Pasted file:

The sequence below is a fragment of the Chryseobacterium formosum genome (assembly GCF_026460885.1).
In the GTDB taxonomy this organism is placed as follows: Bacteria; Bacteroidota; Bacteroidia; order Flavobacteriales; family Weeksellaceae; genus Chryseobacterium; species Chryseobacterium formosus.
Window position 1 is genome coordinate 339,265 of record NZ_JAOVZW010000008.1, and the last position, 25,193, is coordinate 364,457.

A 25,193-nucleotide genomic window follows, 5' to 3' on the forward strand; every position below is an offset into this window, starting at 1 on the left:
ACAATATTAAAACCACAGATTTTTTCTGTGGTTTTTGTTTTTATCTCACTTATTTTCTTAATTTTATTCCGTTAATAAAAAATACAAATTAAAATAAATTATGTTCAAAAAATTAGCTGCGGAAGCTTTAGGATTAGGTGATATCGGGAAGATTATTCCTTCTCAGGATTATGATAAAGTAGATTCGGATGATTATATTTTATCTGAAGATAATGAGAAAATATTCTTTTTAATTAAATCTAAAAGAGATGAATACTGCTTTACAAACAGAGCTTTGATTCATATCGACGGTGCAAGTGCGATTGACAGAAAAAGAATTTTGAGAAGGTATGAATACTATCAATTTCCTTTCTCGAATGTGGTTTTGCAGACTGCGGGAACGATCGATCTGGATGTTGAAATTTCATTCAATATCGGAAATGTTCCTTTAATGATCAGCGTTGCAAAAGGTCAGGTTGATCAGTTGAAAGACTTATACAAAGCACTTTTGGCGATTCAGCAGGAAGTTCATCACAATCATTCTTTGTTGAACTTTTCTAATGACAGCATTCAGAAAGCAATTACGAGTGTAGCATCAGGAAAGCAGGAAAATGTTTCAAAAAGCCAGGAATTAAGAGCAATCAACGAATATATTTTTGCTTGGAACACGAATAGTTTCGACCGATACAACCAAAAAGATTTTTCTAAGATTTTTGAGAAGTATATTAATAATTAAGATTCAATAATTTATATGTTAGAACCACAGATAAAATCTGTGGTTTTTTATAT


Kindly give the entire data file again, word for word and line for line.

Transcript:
The sequence below is a fragment of the Chryseobacterium formosum genome (assembly GCF_026460885.1).
In the GTDB taxonomy this organism is placed as follows: Bacteria; Bacteroidota; Bacteroidia; order Flavobacteriales; family Weeksellaceae; genus Chryseobacterium; species Chryseobacterium formosus.
Window position 1 is genome coordinate 339,265 of record NZ_JAOVZW010000008.1, and the last position, 25,193, is coordinate 364,457.

A 25,193-nucleotide genomic window follows, 5' to 3' on the forward strand; every position below is an offset into this window, starting at 1 on the left:
ACAATATTAAAACCACAGATTTTTTCTGTGGTTTTTGTTTTTATCTCACTTATTTTCTTAATTTTATTCCGTTAATAAAAAATACAAATTAAAATAAATTATGTTCAAAAAATTAGCTGCGGAAGCTTTAGGATTAGGTGATATCGGGAAGATTATTCCTTCTCAGGATTATGATAAAGTAGATTCGGATGATTATATTTTATCTGAAGATAATGAGAAAATATTCTTTTTAATTAAATCTAAAAGAGATGAATACTGCTTTACAAACAGAGCTTTGATTCATATCGACGGTGCAAGTGCGATTGACAGAAAAAGAATTTTGAGAAGGTATGAATACTATCAATTTCCTTTCTCGAATGTGGTTTTGCAGACTGCGGGAACGATCGATCTGGATGTTGAAATTTCATTCAATATCGGAAATGTTCCTTTAATGATCAGCGTTGCAAAAGGTCAGGTTGATCAGTTGAAAGACTTATACAAAGCACTTTTGGCGATTCAGCAGGAAGTTCATCACAATCATTCTTTGTTGAACTTTTCTAATGACAGCATTCAGAAAGCAATTACGAGTGTAGCATCAGGAAAGCAGGAAAATGTTTCAAAAAGCCAGGAATTAAGAGCAATCAACGAATATATTTTTGCTTGGAACACGAATAGTTTCGACCGATACAACCAAAAAGATTTTTCTAAGATTTTTGAGAAGTATATTAATAATTAAGATTCAATAATTTATATGTTAGAACCACAGATAAAATCTGTGGTTTTTTATAT